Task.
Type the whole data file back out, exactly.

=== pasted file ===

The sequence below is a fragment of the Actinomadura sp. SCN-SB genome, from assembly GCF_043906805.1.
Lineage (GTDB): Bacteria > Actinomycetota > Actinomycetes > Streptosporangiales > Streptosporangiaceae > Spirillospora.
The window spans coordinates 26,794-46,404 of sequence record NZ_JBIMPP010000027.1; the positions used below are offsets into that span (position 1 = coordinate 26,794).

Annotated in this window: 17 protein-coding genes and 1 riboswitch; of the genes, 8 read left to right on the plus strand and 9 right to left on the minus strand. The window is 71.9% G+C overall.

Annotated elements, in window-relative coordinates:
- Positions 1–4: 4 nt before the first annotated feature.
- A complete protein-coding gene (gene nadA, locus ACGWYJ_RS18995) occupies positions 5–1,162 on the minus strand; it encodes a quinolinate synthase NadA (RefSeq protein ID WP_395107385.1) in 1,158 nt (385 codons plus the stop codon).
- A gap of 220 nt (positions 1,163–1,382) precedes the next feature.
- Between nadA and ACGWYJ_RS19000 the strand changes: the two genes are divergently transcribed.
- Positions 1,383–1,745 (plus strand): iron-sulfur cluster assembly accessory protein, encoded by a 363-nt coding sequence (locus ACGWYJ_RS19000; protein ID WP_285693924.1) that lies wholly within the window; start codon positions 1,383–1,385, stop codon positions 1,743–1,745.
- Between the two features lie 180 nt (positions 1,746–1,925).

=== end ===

The sequence below is a fragment of the Actinomadura sp. SCN-SB genome, from assembly GCF_043906805.1.
Lineage (GTDB): Bacteria > Actinomycetota > Actinomycetes > Streptosporangiales > Streptosporangiaceae > Spirillospora.
The window spans coordinates 26,794-46,404 of sequence record NZ_JBIMPP010000027.1; the positions used below are offsets into that span (position 1 = coordinate 26,794).

Annotated in this window: 17 protein-coding genes and 1 riboswitch; of the genes, 8 read left to right on the plus strand and 9 right to left on the minus strand. The window is 71.9% G+C overall.

Annotated elements, in window-relative coordinates:
- Positions 1–4: 4 nt before the first annotated feature.
- A complete protein-coding gene (gene nadA, locus ACGWYJ_RS18995) occupies positions 5–1,162 on the minus strand; it encodes a quinolinate synthase NadA (RefSeq protein ID WP_395107385.1) in 1,158 nt (385 codons plus the stop codon).
- A gap of 220 nt (positions 1,163–1,382) precedes the next feature.
- Between nadA and ACGWYJ_RS19000 the strand changes: the two genes are divergently transcribed.
- Positions 1,383–1,745 (plus strand): iron-sulfur cluster assembly accessory protein, encoded by a 363-nt coding sequence (locus ACGWYJ_RS19000; protein ID WP_285693924.1) that lies wholly within the window; start codon positions 1,383–1,385, stop codon positions 1,743–1,745.
- Between the two features lie 180 nt (positions 1,746–1,925).